ÎYÂRHE NAKODA – Modernized dental and optometry clinics, additional counselling space and enhanced primary care services are just a few features of the newly expanded Stoney Health Centre.
Stoney Health Services CEO Aaron Khan called the grand opening of the expansion Wednesday (Nov. 22) a “very happy day” for health services staff and the Mînî Thnî community.
The health centre was doubled in size to nearly 18,000-square-feet, also consolidating much of the services formerly offered at satellite locations around the community.
“The benefit of having a bigger facility is we brought all these programs under one roof. Everybody’s under one roof and it’s a really healthy communication piece with our clients,” said Khan.
“If a physician refers clients to an occupational therapist, the occupational therapist is not in another building. They’re all working together as a team to look after the needs of our clients. It’s really going to help in the delivery of services as well as communication.”
The expansion is a response to the needs of a growing population. The facility was originally built in 1998 to serve a population of 2,000 people. Now, the Nation’s population sits around 6,000.
Last year, the health centre saw close to 35,000 patient visits.
“That means, on average, each person is using the health centre five or six times a year,” said Khan. “So, it’s a busy place.”
The addition of eight state-of-the-art exam rooms and a triage room will facilitate the recruitment of additional family doctors and specialists, of which there are about four or five on-site per day.
Prior to the grand opening, Stoney Health also started offering extended hours with walk-in clinics some weekends, which will continue.
“If there’s a wait time to see your family doctor, we try to minimize that with the clinics. With all this, our capacity to see more patients is expanded,” said Khan.
Other new or upgraded services include comprehensive x-ray and clinic lab services, on-site client assessments and prescriptions at Morley Pharmacy, two dedicated cultural rooms for traditional healing practices like smudging, specialized foot care and bathing rooms, and a new IV room to administer iron infusions and antibiotics.
The facility also incorporates an area designated for a future dialysis centre, a specialized service that currently requires travelling to Calgary or further distances to access.
Denise Mitchell, director of mental wellness with Stoney Health, said the growing number of services speaks to the health authority’s multi-disciplinary approach to wellness and culturally sensitive care.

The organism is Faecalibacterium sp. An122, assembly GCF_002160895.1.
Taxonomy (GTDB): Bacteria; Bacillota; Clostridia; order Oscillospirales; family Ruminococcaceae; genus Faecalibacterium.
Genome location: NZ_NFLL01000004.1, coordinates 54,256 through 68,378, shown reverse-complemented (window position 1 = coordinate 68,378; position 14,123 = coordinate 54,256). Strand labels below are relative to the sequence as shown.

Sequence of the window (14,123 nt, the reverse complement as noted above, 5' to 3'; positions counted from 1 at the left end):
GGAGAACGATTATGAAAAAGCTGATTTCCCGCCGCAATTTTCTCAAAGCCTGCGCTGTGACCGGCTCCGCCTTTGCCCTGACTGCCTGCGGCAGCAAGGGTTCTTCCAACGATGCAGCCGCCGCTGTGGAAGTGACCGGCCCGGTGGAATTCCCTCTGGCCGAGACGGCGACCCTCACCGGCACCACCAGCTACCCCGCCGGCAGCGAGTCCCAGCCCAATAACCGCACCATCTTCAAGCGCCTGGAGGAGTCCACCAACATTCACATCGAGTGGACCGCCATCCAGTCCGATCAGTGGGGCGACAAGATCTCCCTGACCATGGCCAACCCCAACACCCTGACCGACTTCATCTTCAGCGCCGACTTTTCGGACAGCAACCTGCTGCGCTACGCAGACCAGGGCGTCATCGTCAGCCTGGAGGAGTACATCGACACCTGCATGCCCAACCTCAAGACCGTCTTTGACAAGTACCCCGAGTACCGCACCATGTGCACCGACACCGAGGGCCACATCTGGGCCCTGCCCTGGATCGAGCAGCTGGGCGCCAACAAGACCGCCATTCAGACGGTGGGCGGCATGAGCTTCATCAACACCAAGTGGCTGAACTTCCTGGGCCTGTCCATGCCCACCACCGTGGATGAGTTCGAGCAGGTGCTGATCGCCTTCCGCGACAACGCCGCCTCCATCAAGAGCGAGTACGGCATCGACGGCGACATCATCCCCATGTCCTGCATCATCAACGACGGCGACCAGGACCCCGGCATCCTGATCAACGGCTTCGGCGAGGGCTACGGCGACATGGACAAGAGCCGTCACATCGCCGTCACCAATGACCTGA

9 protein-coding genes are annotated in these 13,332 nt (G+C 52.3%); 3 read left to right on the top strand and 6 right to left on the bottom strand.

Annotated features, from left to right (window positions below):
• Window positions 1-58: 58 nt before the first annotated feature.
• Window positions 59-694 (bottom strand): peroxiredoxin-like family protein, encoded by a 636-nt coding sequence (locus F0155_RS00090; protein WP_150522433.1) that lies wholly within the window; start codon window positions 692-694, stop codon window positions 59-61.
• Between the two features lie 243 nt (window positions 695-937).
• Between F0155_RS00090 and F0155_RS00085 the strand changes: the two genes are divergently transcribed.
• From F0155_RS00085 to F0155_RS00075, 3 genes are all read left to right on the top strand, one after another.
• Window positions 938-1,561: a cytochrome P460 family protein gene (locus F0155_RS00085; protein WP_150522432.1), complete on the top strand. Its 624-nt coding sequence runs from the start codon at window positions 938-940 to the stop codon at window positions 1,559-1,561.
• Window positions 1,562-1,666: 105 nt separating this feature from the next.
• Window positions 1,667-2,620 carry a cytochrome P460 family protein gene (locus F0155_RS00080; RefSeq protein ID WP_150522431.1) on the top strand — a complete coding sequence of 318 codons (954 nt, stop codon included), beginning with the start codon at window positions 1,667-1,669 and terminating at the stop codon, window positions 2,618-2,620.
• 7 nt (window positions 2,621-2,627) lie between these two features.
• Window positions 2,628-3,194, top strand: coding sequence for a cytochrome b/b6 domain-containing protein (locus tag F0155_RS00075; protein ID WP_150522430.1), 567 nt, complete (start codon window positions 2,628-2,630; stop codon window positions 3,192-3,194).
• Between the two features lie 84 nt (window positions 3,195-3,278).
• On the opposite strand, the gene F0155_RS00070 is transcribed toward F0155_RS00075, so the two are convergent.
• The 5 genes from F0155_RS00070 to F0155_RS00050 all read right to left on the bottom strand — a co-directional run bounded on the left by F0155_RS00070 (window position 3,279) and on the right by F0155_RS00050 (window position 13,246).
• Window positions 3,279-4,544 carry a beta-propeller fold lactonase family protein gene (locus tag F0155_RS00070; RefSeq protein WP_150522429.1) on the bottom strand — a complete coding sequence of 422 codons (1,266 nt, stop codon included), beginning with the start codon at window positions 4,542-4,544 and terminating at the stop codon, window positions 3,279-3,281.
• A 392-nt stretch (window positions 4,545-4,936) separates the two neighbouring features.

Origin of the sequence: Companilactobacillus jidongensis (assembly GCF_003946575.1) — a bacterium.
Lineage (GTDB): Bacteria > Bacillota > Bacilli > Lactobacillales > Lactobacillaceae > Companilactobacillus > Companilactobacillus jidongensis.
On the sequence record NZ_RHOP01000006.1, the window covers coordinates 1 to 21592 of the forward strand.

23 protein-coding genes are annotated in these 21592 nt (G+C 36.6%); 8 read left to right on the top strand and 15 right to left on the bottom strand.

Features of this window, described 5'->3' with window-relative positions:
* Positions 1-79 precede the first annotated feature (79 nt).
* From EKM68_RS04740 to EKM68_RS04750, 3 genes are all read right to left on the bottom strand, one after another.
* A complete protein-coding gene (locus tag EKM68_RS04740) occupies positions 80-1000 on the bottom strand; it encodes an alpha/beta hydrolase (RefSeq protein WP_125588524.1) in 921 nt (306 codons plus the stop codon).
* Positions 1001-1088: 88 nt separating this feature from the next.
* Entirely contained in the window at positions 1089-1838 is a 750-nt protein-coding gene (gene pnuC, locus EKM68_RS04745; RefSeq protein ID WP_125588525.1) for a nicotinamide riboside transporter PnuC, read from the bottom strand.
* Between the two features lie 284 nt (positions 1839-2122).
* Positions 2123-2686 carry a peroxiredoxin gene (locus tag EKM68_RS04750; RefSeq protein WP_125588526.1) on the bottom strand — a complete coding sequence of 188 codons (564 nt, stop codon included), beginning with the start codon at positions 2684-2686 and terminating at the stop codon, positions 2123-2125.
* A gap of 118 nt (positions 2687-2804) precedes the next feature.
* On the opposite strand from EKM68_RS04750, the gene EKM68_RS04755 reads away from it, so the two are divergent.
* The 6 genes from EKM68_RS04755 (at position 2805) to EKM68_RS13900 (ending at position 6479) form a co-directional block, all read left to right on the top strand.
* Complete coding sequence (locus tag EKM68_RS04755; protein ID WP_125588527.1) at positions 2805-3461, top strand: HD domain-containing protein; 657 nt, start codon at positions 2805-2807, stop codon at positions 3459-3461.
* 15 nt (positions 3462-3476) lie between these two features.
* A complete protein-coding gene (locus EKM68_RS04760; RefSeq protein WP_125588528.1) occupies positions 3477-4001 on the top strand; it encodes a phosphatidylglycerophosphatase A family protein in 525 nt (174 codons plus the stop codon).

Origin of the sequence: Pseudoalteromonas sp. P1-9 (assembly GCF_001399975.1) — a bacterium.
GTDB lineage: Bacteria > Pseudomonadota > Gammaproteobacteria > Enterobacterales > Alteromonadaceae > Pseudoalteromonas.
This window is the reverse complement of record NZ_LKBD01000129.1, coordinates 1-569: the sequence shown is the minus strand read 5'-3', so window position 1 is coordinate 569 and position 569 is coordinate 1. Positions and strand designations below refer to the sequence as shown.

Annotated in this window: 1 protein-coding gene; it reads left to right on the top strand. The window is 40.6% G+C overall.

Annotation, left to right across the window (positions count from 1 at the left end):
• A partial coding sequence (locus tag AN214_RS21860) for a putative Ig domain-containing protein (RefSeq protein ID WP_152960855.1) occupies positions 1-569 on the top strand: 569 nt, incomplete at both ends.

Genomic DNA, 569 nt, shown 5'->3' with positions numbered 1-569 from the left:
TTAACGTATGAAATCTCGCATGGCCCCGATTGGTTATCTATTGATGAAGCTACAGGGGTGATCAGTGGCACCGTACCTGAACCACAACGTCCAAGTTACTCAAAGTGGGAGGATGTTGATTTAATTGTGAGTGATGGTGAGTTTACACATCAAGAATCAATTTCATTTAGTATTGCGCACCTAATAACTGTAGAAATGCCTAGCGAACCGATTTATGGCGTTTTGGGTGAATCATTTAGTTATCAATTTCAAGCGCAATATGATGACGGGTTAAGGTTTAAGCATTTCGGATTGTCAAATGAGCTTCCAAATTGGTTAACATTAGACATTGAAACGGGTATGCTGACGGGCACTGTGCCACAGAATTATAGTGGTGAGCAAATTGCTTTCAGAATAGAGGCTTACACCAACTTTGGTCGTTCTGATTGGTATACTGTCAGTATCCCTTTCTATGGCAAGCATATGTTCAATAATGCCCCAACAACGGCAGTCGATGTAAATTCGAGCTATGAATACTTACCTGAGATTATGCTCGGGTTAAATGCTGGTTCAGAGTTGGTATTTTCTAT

“You can come here and access counselling, you can access primary care, you can see a nurse, you can talk to somebody for mental health, you can speak to an elder. If you don’t want to speak to an elder you can speak to another member of the community,” she said.
Gabriel Young, the community health outreach manager with Stoney Health, is also involved with the Îyârhe Nakoda Youth Program and Mînî Thnî Crisis Support Team. He said a lot of work has been done to inform the community about services available, as well as allow the community to inform its programming.
“To ensure there’s adequate services that are culturally appropriate in the community, that is something we strive for, and that’s something we’re leaning in on more. In terms of mental health, that’s including our cultural and traditional practices as a way of supporting clients and families,” he said.
“We’re just adapting our programming to meet the needs as they arise. The more outreach we do, the more people we help, the more families we talk to, that helps us kind of develop our programs in a way that it’s best suited to meet the needs.”
Planning for the $15 million health centre expansion began in 2017 and broke ground in April 2022. The project is one of a few recent healthcare advancements in Mînî Thnî, including a treatment centre that officially opened in October and a long-term care facility estimated for summer 2025.
Last month, the province also announced plans to create an Indigenous division within Alberta Health, and pledged $20 million for Indigenous communities to develop and operate their own primary health care services and projects.
Khan said he hopes some of the funding directed at Indigenous communities will also help cover rising overhead costs not covered by the province but expected of every healthcare facility.
“Primary care is a provincial responsibility. Our physicians are created by the province. But there’s a lot of other things that we have to cover – equipment, utilities, printing … there’s so many things that go along with primary care. It’s not just a physician model,” he said.
In previous years, Stoney Health has had to pull money from other related programs such as mental or community health to run its primary care model, he noted.
“It’s really not been the best model because it can affect other programming for us,” he said.
While it may not be a perfect model, Chiniki First Nation Chief Aaron Young underscored the progress Îyârhe Nakoda Nation is making improving and Indigenizing its healthcare.
“What we’re promoting is to make sure we bring back the healing that we need in the community. We need to have a facility like this where community members can be comfortable and feel at home because this is home,” he said.
“As Stoney people, we pride ourselves in how we have kept our culture and heritage alive by making sure that we keep our traditions and spirituality. Spirituality goes hand-in-hand with the health and well-being of each individual.”
The Local Journalism Initiative is funded by the Government of Canada. The position covers Îyârhe (Stoney) Nakoda First Nation and Kananaskis Country.